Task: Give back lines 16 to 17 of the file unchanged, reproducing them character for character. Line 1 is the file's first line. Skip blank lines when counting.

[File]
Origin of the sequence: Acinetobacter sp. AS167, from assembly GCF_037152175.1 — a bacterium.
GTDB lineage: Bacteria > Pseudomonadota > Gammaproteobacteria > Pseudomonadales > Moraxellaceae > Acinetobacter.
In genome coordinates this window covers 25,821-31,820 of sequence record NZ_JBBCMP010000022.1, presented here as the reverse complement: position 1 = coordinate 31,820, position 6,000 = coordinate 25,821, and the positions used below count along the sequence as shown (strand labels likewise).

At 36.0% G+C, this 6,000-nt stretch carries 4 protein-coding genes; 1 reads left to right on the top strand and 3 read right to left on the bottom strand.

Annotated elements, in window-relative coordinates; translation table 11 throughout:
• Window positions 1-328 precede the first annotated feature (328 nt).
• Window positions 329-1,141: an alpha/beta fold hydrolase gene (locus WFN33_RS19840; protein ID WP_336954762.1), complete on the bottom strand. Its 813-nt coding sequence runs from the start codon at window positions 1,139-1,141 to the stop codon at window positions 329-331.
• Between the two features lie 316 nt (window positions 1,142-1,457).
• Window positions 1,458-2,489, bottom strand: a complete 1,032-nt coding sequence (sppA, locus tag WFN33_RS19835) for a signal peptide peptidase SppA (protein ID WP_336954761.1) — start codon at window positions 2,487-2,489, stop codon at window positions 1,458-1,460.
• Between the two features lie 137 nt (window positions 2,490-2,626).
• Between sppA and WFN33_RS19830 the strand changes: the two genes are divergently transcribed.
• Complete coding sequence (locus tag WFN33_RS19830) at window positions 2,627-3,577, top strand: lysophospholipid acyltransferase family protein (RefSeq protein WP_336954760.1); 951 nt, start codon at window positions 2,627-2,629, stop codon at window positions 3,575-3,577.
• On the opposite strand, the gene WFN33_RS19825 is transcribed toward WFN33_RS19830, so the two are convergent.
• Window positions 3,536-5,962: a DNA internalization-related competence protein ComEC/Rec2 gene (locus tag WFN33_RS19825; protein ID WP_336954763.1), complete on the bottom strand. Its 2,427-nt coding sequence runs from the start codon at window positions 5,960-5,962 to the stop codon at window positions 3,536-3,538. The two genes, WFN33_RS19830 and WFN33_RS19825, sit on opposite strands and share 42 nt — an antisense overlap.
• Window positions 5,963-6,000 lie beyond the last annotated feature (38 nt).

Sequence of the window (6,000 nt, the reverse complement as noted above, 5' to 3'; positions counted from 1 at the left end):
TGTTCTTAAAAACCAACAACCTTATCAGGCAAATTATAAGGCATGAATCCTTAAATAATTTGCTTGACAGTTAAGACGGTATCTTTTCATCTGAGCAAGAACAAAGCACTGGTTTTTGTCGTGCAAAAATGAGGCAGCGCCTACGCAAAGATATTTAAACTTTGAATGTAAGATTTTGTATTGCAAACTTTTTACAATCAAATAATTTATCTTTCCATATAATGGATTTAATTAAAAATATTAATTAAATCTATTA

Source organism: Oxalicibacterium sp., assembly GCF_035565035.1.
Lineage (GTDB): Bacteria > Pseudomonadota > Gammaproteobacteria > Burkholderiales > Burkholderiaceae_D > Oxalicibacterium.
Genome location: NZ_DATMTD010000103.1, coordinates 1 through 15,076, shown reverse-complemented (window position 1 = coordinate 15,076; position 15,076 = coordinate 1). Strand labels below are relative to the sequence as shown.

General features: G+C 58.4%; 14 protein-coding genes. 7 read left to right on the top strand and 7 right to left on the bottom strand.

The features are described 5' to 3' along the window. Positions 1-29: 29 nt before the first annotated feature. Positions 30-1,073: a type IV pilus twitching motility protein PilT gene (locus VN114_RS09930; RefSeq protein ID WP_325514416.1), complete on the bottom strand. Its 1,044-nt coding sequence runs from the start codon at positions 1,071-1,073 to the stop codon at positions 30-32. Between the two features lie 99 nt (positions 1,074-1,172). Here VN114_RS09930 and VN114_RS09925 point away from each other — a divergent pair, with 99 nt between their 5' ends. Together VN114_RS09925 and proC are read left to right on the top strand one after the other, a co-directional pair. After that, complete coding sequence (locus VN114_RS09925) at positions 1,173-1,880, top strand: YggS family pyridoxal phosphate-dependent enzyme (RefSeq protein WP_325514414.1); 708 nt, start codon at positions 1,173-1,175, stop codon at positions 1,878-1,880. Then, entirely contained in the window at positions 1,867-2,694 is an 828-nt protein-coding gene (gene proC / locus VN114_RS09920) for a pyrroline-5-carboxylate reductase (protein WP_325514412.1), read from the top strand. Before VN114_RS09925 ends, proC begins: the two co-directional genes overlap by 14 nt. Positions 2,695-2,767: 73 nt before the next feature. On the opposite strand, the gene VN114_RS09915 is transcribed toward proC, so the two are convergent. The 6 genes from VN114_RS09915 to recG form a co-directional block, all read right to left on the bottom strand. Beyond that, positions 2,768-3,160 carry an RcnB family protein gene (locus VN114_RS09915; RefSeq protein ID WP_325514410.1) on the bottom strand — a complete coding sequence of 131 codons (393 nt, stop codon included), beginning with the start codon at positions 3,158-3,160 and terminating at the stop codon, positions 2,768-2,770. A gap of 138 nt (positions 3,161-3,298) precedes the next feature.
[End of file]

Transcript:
Sequence of the window (6,000 nt, the reverse complement as noted above, 5' to 3'; positions counted from 1 at the left end):
TGTTCTTAAAAACCAACAACCTTATCAGGCAAATTATAAGGCATGAATCCTTAAATAATTTGCTTGACAGTTAAGACGGTATCTTTTCATCTGAGCAAGAACAAAGCACTGGTTTTTGTCGTGCAAAAATGAGGCAGCGCCTACGCAAAGATATTTAAACTTTGAATGTAAGATTTTGTATTGCAAACTTTTTACAATCAAATAATTTATCTTTCCATATAATGGATTTAATTAAAAATATTAATTAAATCTATTA